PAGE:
Organic products produced on American farms more than doubled between 2012 and 2017, according to the USDA’s latest agricultural census, released this week.
Organic product sales totaled $7.3 billion in 2017, a 133% increase from 2012. That food was produced on 18,166 farms, up from 14,326 in 2012. Of those farms, 17,741 (98%) were USDA-certified as organic, up from 12,771 in 2012.
The increase in farms producing organic food comes in the face of a 3.3% decline in the overall number of farms, to just over 2 million.
Organic crops can be significantly more lucrative on a pound-for-pound basis than conventional ones. For instance, Bloomberg quoted an Indiana farmer as saying that food-grade organic corn sells for about $10.50 a bushel, compared with $3.50 for conventional corn.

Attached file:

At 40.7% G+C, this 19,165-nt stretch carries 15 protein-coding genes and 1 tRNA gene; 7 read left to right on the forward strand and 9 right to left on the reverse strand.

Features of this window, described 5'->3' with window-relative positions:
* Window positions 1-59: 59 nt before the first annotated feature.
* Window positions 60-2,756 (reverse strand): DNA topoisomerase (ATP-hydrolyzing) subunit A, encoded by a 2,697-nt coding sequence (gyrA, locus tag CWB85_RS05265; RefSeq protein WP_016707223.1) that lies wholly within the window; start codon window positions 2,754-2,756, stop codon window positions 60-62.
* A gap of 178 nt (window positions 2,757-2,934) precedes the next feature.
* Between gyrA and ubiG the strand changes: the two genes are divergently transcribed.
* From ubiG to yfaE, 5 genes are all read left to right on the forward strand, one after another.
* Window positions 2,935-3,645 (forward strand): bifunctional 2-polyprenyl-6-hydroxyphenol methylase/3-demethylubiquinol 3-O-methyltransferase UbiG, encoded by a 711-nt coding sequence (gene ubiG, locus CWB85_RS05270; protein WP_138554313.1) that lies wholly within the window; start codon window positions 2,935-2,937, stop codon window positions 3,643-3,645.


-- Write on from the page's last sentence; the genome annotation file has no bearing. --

But organic farming poses major challenges. In many cases, fields can only be certified for organic growth after several years of being free from pesticides and artificial fertilizers. This means that the field either has to lie fallow for that time, or the farmer has to grow crops on it with all the trouble and expense of organic farming, such as clearing weeds by hand, only to have to sell the crops at the lower conventional rate.